Description: 1. Managing interactions between human activities and marine mammals often relies on an understanding of the real‐time distribution or occurrence of animals. Visual surveys typically cannot provide persistent monitoring because of expense and weather limitations, and while passive acoustic recorders can monitor continuously, the data they collect are often not accessible until the recorder is recovered. 2. We have developed a moored passive acoustic monitoring system that provides near real‐time occurrence estimates for humpback, sei, fin and North Atlantic right whales from a single site for a year, and makes those occurrence estimates available via a publicly accessible website, email and text messages, a smartphone/tablet app and the U.S. Coast Guard's maritime domain awareness software. We evaluated this system using a buoy deployed off the coast of Massachusetts during 2015–2016 and redeployed again during 2016–2017. Near real‐time estimates of whale occurrence were compared to simultaneously collected archived audio as well as whale sightings collected near the buoy by aerial surveys. 3. False detection rates for right, humpback and sei whales were 0% and nearly 0% for fin whales, whereas missed detection rates at daily time scales were modest (12%–42%). Missed detections were significantly associated with low calling rates for all species. We observed strong associations between right whale visual sightings and near real‐time acoustic detections over a monitoring range 30–40 km and temporal scales of 24–48 hr, suggesting that silent animals were not especially problematic for estimating occurrence of right whales in the study area. There was no association between acoustic detections and visual sightings of humpback whales. 4. The moored buoy has been used to reduce the risk of ship strikes for right whales in a U.S. Coast Guard gunnery range, and can be applied to other mitigation applications.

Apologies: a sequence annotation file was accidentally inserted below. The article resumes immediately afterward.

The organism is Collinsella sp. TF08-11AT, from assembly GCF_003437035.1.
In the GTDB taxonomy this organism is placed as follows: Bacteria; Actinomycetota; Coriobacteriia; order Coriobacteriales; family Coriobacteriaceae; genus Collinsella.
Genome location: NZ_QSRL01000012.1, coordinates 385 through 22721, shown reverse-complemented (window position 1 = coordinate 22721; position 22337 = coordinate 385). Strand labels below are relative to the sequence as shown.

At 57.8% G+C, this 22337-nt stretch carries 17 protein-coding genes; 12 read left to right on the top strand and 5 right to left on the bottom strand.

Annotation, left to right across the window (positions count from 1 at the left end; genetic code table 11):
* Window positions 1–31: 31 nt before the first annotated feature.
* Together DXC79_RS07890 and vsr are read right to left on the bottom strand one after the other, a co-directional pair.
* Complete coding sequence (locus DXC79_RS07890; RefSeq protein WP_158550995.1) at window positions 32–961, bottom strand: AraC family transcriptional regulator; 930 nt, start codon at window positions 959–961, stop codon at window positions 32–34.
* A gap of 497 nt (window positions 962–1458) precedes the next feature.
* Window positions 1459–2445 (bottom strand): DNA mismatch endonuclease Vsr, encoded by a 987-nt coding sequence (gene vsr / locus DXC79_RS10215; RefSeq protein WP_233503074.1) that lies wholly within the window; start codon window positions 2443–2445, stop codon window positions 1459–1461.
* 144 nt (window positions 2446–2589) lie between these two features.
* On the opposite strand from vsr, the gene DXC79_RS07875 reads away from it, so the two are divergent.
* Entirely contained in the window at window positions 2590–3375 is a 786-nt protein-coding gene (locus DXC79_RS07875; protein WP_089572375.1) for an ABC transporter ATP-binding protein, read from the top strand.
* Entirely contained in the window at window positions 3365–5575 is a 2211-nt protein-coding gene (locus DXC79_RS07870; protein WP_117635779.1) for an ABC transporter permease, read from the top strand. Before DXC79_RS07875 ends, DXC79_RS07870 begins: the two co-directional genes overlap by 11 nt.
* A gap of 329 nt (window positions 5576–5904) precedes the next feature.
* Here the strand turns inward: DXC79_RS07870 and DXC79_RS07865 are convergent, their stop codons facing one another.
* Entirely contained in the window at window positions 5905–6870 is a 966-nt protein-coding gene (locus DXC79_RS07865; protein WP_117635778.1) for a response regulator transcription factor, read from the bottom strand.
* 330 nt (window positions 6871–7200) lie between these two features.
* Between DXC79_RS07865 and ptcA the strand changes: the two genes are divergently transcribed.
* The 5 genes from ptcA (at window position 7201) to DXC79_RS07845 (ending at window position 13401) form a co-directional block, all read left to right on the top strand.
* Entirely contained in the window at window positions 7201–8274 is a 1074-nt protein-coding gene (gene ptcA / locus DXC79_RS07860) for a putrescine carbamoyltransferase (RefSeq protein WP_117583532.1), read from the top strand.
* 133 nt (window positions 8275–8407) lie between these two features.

Description: We thank Annamaria Izzi, Danielle Cholewiak and Genevieve Davis of the NOAA NEFSC for assistance in developing the analyst protocol. We are grateful to the NOAA NEFSC aerial survey observers (Leah Crowe, Pete Duley, Jen Gatzke, Allison Henry, Christin Khan and Karen Vale) and the NEAq aerial survey observers (Angela Bostwick, Marianna Hagbloom and Paul Nagelkirk). Danielle Cholewiak and three anonymous reviewers provided constructive criticism on earlier drafts of the manuscript. Funding for this project was provided by the NOAA NEFSC, NOAA Advanced Sampling Technology Work Group, Environmental Security Technology Certification Program of the U.S. Department of Defense, the U.S. Navy's Living Marine Resources Program, Massachusetts Clean Energy Center and the Bureau of Ocean Energy Management. Funding from NOAA was facilitated by the Cooperative Institute for the North Atlantic Region (CINAR) under Cooperative Agreement NA14OAR4320158.
    Keywords: acoustics ; autonomous ; buoy ; conservation ; mitigation ; real‐time ; ship strikes ; whale
    Repository Name: Woods Hole Open Access Server
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  • 5
    Publication Date: 2017-01-07
    Description: Author Posting. © The Authors, 2009. This article is posted here by permission of NRC Research Press for personal use, not for redistribution. The definitive version was published in Canadian Journal of Fisheries and Aquatic Sciences 66 (2009): 1399-1403, doi:10.1139/F09-115.